“monthly mean maximum” SST chart (SST-MMM). Using this new tool, it becomes more useful to quickly inspect weekly or monthly mean SSTs for “hot spot” regions. When these, “hot spots” coincide with coral reefs, coral reef bleaching should be expected, as SSTs would be indicated that are elevated in temperature by a least 1bC above what is normal throughout the entire year.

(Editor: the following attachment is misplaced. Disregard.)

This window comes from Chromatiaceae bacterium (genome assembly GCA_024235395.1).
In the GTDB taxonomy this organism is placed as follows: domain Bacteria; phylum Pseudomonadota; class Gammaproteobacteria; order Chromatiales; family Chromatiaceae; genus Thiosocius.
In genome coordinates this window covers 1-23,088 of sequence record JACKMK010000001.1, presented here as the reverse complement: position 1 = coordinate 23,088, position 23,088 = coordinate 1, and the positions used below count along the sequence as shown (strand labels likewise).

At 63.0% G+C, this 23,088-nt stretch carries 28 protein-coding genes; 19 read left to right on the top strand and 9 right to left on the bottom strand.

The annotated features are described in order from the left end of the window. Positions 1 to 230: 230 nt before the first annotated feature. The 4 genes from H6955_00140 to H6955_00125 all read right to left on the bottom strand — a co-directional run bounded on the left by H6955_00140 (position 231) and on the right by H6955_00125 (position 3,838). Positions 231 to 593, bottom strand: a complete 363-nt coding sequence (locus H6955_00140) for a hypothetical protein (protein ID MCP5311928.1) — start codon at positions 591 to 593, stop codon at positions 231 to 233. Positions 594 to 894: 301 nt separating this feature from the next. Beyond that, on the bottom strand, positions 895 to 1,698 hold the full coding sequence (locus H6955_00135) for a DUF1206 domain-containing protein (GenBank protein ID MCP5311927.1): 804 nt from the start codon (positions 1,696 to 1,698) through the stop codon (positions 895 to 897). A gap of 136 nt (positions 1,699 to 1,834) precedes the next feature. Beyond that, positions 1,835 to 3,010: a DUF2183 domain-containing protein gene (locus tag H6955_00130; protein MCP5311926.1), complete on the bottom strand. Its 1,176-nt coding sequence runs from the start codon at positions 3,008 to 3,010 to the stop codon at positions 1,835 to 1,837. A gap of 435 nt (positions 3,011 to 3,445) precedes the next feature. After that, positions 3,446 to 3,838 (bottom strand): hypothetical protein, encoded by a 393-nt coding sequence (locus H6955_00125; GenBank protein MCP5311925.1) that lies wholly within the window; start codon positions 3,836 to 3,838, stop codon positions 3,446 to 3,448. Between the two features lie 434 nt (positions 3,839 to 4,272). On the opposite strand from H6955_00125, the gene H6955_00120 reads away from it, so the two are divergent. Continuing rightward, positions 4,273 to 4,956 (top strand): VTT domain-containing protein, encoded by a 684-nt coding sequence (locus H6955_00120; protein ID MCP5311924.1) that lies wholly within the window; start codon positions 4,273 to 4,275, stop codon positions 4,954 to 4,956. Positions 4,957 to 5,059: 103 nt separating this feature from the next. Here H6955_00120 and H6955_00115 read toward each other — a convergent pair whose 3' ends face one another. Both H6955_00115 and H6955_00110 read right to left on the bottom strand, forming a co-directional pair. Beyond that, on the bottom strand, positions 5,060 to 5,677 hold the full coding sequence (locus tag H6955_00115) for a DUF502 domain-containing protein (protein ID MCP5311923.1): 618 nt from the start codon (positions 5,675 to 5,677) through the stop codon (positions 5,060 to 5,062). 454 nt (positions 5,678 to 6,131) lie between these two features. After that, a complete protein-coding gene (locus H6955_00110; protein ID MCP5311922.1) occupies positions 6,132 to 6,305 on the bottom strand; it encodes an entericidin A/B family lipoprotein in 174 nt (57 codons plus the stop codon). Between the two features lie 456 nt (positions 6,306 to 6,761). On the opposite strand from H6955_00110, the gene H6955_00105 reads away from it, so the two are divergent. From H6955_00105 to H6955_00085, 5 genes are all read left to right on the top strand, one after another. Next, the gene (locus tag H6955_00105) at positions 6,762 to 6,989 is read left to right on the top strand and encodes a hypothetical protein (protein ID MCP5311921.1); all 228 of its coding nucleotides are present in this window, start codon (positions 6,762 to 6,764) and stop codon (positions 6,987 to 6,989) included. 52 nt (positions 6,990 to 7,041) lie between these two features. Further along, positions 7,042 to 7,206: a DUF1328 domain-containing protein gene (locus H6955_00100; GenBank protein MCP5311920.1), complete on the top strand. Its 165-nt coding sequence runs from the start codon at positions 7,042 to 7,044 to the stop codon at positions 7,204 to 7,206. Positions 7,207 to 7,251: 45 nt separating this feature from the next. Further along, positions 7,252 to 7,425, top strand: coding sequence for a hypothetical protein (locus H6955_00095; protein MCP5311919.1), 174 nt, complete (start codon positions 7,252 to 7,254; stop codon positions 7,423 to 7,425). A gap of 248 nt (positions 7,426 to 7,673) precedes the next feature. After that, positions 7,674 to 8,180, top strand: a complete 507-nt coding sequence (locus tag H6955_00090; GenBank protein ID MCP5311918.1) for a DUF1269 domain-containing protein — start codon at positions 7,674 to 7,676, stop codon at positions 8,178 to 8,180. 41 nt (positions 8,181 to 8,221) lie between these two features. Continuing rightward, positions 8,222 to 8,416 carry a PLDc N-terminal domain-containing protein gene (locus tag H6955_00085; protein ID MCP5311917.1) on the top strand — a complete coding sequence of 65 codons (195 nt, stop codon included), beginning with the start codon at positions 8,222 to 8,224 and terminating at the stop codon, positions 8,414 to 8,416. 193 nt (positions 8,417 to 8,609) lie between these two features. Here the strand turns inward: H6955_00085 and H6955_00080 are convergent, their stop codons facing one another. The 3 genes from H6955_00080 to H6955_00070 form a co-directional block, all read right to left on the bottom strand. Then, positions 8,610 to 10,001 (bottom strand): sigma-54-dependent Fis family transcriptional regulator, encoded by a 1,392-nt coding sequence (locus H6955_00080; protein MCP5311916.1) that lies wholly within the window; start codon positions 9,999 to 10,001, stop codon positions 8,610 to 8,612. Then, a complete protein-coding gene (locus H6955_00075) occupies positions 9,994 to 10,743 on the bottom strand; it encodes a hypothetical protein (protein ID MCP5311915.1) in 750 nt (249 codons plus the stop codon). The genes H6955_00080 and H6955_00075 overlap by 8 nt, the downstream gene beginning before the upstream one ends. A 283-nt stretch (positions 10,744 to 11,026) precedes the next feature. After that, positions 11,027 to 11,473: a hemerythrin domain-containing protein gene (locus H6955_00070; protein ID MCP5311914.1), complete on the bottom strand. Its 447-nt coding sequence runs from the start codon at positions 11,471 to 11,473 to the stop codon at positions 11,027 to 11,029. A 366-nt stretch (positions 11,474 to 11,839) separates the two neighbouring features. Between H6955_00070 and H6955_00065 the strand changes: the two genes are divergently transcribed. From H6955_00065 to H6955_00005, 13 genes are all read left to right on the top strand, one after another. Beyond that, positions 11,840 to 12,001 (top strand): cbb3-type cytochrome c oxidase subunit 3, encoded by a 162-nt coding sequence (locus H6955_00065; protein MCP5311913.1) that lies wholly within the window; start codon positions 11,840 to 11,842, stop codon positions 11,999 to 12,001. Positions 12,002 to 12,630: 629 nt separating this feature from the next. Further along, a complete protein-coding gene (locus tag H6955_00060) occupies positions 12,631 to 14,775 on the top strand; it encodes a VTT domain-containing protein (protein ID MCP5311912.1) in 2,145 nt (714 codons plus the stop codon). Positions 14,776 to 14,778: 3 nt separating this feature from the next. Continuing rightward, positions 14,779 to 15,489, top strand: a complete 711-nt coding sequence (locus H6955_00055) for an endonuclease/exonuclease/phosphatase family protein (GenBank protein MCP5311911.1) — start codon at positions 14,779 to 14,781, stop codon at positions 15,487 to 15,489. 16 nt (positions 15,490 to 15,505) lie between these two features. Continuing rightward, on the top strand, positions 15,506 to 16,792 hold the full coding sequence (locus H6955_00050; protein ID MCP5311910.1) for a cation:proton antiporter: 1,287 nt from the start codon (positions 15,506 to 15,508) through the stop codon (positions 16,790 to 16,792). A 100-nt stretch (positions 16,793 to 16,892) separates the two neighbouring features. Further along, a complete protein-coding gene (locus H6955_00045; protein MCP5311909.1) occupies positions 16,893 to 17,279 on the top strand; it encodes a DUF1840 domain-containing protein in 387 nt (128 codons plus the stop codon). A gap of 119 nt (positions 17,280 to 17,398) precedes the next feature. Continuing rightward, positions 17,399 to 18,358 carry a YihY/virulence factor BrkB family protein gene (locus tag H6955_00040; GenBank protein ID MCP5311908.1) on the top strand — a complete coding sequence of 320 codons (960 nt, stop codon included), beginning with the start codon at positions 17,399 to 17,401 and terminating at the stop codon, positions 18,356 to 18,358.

"HOT SPOTS" FROM "SST-MMM" AND ACTUAL MONTHLY MEANS Several examples using the “SST-MMM” technique are shown in the next few sections that coincide with recorded coral reef bleaching events during the last several years. 1990 Episodes in the Caribbean Monthly mean SSTs have been subtracted from the monthly mean maximum SSTs (SST-MMM) for the months of August, September, and October during 1990. Figure 1 shows these three months in a black and white depiction where white areas correspond to those surface waters that exceed the SST-MMM by at least + 1bC. Black regions within these white ocean areas show further SST elevation -- >1.5bC. From imagery generated using this technique, it can easily be observed how moderately elevated conditions above the monthly mean maximum (0bC to +0.9bC) began in the Gulf of Mexico waters overlying the Flower Gardens off the Texas coast during August 1990. These regions typically experienced light winds during this period in 1990. Hurricane “Diana” moved across the southern Gulf of Mexico during the first week of August. In the following month, these anomalously warm conditions expanded to the south into the north-central Caribbean -- centered on Jamaica. For the remainder of the 1990 period, only tropical storm “Marco” came close to this region (it moved north from Cuba during October). By the month of October, a large “hot spot” pool can be seen over the southern reaches of the Caribbean. For the Caribbean basin, October 1990 presented some of the largest positive temperature departures from normal observed since satellite SST data had been archived (1982). Coral reef bleaching was reported at many areas depicted by this “hot spot.” SST anomalies for this area, based on an older climatology, are shown for these same three months in 1990 in color by Brown and Ogden (1993). We are not aware of any bleaching that took place over this region during the Aug-Oct time period that occurred outside the areas occupied by this anomalously high temperature surface water. 1991 Episodes [TAHITI & THAILAND] Figure 2 shows the most extensive region throughout the Tropics exceeding the monthly mean maximum we have seen to date. Here anomalously high SSTs can be seen over a considerable portion of the tropical Indian and Pacific Oceans during the month of April 1991. Reports confirmed coral reef bleaching throughout the Indian Ocean at places such as Phuket, Thailand; also in the Pacific in the French Polynesian Islands, especially Tahiti. 1994 Episodes [TAHITI & BERMUDA] Again in April 1994, considerable regions of elevated SSTs were observed over portions of the Tropical Eastern Pacific that coincided with bleaching. “Hot spots” for this month are shown in Figure 3. This event is covered in greater detail by another paper in these Proceedings (Goreau, Hayes, & Strong 1996; Goreau and Hayes 1995).